Capital Region

Gun dealers: No need for age restrictions

Law professor wonders if limits by Walmart, Dick's are legal
David Leon, co-owner of B&D Gunsmoke in Rotterdam, holds an AR-15 at the shop in October 2017.
David Leon, co-owner of B&D Gunsmoke in Rotterdam, holds an AR-15 at the shop in October 2017.

CAPITAL REGION — A pair of local gun dealers are scratching their heads at some corporate competitors’ decision not to sell firearms to anyone under 21 years old.

Dick’s Sporting Goods and Walmart made their new policies public Wednesday and the Fred Meyer stores operated by Kroger made a similar announcement Thursday.

“We think this is only going to help the small local gun store,” said David Leon, co-owner of B&D Gunsmoke in Rotterdam. “Do we think it’s constitutional? No.”

The state Attorney General’s Office did not return a call for comment for this story on the legality of refusing to sell a legal product to someone legally entitled to buy it. The state Division of Human Rights said the issue would not fall within its purview, should someone bring a complaint.

An Albany Law School professor said the policy seems discriminatory to him because it’s based on the person’s traits.

“It’s an interesting question,” Stephen Clark said. “I think it might be illegal.”

It is similar in some ways to civil rights cases 65 years ago involving Southern lunch counters where minorities could not eat and the Supreme Court case last year involving a Colorado baker who refused to bake a wedding cake for a same-sex couple, Clark said.

“Its motive is obviously different,” he said, referring to the gun sale ban, but added: “It’s a good claim. … I’d like to see them bring it, just to see what the answer is.”

Clark said federal laws about age discrimination pertain to employment, not public accommodation. Various states have various rules on age discrimination in public accommodations such as stores. For that reason, “There’s probably not going to be one answer for the entire country,” he said.

New York’s rules would seem to go against gun-sale restrictions, Clark said, as they are based on the buyer’s traits. 

Sometimes not enough consideration is given to whether an exclusion policy is legal, he said. He involved himself last year in the ruckus over an Austin, Texas, theater’s decision to hold a women-only screening of “Wonder Woman,” which many men complained about. It was obvious to him the theater hadn’t thought through the implications of excluding an entire gender.

Leon said a big-box department store isn’t the best-suited place to sell guns; specialty shops like Gunsmoke are experts in rules and laws, and offer training and instruction.

“It’s hard to get the educated staff,” he said. “You can’t just hire $9-an-hour staff and expect them to sell guns.”

Leon said sales at Gunsmoke jumped in the wake of the Florida school massacre two weeks ago.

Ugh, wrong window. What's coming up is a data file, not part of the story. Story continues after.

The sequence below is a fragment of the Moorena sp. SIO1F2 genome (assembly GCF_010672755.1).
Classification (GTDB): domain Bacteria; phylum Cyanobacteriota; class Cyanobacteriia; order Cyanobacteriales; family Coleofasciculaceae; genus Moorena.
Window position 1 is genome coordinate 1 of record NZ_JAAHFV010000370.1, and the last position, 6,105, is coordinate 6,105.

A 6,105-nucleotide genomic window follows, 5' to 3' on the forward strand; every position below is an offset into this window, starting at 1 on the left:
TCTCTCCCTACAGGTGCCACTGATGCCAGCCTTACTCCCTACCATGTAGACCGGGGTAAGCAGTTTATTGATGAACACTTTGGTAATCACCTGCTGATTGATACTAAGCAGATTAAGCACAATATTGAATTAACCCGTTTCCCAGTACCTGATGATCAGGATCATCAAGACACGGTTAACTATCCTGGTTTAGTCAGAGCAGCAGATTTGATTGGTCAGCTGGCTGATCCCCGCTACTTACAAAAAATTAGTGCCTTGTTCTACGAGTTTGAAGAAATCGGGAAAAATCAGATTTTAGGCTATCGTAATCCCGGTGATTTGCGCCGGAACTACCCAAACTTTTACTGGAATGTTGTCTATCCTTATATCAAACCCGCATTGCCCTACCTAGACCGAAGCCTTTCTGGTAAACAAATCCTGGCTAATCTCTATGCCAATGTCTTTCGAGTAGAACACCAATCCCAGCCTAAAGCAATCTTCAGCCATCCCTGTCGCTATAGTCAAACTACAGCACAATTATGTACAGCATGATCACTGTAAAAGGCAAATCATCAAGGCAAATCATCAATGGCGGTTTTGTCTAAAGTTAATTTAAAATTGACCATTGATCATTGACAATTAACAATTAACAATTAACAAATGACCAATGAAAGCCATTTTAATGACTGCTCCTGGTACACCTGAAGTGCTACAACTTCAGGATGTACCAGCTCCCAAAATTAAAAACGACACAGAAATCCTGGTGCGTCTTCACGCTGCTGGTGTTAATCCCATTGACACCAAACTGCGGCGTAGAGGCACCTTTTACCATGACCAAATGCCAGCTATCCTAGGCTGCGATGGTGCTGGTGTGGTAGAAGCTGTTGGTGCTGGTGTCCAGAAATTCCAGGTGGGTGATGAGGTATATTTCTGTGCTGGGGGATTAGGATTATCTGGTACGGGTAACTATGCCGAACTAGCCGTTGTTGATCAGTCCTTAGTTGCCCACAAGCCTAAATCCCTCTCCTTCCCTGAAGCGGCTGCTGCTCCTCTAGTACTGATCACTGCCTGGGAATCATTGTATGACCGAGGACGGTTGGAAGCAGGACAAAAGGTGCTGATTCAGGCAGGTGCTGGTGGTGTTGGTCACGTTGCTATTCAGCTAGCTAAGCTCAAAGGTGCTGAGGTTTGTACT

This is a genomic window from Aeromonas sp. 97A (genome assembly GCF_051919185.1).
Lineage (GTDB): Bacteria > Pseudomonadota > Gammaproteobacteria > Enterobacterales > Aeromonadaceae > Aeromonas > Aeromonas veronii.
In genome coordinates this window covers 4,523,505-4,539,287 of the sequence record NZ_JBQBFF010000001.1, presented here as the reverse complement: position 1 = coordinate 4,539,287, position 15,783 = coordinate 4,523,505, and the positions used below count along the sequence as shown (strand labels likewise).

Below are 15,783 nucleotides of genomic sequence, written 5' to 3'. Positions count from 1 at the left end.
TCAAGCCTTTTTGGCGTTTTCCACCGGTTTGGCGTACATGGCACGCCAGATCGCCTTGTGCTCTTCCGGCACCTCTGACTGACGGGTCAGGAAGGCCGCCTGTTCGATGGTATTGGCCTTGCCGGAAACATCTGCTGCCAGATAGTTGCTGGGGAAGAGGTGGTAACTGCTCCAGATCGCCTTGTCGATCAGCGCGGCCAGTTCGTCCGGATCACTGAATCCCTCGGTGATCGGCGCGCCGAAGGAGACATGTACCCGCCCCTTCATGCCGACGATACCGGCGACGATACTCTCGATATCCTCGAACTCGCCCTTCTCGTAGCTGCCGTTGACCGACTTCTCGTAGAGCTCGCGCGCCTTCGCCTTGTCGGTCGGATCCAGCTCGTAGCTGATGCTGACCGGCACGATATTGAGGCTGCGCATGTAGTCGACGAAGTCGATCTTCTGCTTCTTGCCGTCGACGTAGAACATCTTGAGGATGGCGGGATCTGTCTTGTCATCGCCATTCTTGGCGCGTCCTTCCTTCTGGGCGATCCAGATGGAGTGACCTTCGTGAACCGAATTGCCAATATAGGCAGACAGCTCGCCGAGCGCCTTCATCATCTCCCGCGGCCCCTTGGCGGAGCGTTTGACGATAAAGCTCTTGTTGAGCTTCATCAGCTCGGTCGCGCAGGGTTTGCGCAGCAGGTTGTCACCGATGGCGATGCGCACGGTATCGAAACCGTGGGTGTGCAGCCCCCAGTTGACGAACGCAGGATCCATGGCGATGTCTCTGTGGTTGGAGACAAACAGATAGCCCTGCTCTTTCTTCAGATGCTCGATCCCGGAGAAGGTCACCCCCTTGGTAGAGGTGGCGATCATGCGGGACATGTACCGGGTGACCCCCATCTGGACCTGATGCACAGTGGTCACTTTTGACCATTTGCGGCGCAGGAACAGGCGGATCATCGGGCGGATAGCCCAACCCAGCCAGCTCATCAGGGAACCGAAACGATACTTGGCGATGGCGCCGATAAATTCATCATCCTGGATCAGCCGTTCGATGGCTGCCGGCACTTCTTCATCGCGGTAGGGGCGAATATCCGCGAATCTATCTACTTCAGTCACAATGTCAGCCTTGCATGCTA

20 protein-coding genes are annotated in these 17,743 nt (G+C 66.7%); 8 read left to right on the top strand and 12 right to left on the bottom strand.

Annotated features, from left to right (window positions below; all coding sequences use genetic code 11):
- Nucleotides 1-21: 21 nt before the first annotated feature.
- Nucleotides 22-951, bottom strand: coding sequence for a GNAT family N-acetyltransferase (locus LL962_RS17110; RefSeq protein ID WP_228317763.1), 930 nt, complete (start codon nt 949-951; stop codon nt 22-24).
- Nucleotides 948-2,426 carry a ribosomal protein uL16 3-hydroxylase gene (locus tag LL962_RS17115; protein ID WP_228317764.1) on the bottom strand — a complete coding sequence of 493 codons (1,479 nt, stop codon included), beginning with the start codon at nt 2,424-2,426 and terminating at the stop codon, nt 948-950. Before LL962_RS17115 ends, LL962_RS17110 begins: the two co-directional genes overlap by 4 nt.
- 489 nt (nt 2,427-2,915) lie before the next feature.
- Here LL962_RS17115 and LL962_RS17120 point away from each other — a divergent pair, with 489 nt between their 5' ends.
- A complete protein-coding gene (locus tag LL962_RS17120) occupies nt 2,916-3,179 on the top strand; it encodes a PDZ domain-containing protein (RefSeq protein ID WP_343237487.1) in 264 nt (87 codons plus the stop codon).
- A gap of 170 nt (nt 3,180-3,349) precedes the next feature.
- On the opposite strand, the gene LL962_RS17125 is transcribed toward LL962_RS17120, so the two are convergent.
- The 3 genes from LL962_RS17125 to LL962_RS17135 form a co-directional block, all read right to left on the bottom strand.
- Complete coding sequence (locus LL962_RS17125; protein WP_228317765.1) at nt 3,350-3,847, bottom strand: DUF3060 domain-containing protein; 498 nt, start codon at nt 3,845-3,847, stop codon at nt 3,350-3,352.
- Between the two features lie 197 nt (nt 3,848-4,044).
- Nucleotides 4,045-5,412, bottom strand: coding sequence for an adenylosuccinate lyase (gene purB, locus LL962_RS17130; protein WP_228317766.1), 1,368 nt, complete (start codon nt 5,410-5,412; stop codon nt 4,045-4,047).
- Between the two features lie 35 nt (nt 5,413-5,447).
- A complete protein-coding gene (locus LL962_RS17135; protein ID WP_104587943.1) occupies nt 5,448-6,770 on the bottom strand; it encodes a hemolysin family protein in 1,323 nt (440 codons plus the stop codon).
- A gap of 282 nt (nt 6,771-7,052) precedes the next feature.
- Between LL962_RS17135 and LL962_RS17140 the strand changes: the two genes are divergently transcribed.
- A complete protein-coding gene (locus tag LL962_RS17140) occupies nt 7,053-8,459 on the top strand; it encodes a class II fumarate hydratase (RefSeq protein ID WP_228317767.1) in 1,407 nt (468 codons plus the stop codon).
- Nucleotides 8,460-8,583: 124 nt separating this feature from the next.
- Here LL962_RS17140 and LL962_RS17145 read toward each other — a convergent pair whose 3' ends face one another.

New York already has some of the strictest gun laws in the country, he said. What’s needed is not more restrictions on gun ownership but more security to keep guns out of schools.

“We really want to see our classrooms and schools protected,” Leon said.

David Petronis, who operates Hudson River Trading Co. in Mechanicville, said the age restrictions on gun sales are misplaced and a “normal liberal reaction.”

“I don’t agree with the age discrimination limit,” he said. “If somebody comes into my gun shop and is 18 and they pass the background check, there’s no reason I can’t sell them an AR-15.”

Petronis said it is ironic that 13- to 15-year-old student activists are viewed as sources of wisdom as they speak out in the wake of the Florida massacres, but 18- to 20-year-olds are viewed as not smart enough to buy a gun.

Those same 18-year-olds, if they’re men, are required to register for the draft and potentially carry the military version of the AR-15 rifle used in the Florida school massacre, he added.

The various proposals and announcements are part of the pushback seen after every mass shooting, Petronis said. “I don’t know why we need all the new laws.”

He may get a better sense of public sentiment, pro- and anti-gun, when he holds the latest in the long-running series of New Eastcoast Arms Collectors Associates gun shows this weekend in Rutland, Vermont, the first since the Florida massacre.

Petronis, like Leon, said gun sales are best left to a specialty firearms dealer, rather than an associate at a large store. 

“I don’t even see why Walmart still sells guns,” he said. “Probably the best thing for them to do is get out of it.

“You have to be a bona fide gun store to sell these things. If you come into my shop, I know what I’m doing.”

Categories: Business, News, Schenectady County

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